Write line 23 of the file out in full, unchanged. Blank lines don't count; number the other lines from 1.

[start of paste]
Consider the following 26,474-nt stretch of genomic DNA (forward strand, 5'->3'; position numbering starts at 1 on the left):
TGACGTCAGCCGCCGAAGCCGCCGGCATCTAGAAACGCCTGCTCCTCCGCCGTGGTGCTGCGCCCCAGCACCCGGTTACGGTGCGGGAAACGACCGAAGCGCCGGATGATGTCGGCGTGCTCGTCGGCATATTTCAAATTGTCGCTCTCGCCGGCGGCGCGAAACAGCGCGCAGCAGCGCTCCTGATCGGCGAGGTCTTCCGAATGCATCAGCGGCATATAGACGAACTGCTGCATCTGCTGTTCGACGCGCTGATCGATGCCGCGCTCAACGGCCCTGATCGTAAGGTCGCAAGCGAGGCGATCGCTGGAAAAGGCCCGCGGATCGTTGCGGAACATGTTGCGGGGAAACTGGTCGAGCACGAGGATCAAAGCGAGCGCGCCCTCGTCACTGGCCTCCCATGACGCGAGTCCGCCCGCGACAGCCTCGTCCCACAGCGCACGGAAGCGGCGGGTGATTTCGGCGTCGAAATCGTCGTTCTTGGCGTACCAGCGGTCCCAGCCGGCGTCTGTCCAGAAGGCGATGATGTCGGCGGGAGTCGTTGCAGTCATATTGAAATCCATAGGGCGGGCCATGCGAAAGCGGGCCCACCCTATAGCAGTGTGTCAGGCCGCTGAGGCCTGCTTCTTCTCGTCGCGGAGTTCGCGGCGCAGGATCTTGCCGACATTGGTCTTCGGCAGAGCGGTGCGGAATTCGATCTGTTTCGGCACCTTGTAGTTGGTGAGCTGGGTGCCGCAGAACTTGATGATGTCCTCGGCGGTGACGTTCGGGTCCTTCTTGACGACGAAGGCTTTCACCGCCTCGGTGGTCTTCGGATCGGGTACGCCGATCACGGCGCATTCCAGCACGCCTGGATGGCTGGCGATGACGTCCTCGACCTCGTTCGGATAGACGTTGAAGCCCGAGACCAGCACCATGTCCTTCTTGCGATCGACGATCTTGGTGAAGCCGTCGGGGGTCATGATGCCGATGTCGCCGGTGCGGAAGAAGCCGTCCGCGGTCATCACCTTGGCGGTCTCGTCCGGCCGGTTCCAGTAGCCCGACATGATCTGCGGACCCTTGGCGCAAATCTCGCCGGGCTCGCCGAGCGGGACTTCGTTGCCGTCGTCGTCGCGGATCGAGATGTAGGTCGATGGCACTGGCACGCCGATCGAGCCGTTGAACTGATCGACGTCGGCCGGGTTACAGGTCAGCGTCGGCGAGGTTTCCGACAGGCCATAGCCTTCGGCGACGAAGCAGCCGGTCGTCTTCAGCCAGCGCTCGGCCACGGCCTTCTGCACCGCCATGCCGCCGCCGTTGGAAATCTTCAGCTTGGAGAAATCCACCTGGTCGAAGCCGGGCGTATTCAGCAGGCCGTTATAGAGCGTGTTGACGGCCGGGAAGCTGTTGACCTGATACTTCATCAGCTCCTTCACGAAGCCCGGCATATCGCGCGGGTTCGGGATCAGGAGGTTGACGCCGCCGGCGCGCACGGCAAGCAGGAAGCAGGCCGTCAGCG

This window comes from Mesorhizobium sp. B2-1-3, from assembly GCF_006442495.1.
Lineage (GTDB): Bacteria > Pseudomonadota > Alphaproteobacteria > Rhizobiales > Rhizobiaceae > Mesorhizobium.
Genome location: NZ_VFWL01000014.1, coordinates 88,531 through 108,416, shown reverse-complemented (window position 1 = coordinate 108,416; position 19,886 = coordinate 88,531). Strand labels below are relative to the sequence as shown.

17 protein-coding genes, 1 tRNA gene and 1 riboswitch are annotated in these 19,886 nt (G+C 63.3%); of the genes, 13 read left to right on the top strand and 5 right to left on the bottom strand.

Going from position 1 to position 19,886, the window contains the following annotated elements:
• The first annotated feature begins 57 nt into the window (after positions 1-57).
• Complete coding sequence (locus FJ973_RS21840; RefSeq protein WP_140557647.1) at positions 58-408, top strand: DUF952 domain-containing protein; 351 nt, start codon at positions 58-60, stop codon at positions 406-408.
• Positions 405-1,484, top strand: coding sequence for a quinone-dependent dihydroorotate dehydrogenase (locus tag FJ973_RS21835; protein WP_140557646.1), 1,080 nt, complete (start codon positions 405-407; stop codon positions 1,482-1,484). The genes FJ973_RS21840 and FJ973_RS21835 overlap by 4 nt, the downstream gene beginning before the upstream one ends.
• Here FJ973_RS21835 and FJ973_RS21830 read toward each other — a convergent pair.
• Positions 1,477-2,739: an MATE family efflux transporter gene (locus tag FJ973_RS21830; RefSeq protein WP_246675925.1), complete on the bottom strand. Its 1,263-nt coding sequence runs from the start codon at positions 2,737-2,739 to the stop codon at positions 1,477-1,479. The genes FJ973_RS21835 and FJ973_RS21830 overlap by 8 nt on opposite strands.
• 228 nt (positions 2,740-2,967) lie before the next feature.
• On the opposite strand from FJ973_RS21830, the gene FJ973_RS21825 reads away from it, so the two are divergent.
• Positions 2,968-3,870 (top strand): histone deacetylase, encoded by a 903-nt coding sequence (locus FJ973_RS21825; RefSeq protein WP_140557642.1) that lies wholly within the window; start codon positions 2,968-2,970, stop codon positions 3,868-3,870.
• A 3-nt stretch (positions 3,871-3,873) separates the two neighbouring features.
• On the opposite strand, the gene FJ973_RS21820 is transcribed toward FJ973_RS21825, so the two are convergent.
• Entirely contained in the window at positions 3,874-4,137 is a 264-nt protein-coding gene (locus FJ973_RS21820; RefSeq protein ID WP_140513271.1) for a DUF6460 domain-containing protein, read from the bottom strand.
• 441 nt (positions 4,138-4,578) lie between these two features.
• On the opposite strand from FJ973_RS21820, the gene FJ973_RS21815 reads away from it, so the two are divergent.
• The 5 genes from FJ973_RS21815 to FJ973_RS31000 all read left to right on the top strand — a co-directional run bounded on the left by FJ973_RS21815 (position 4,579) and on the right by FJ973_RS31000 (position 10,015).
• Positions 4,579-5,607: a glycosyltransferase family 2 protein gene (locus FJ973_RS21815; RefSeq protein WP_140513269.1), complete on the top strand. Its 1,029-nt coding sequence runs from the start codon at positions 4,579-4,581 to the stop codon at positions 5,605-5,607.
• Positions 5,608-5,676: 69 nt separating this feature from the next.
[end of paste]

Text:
• Positions 5,608-5,676: 69 nt separating this feature from the next.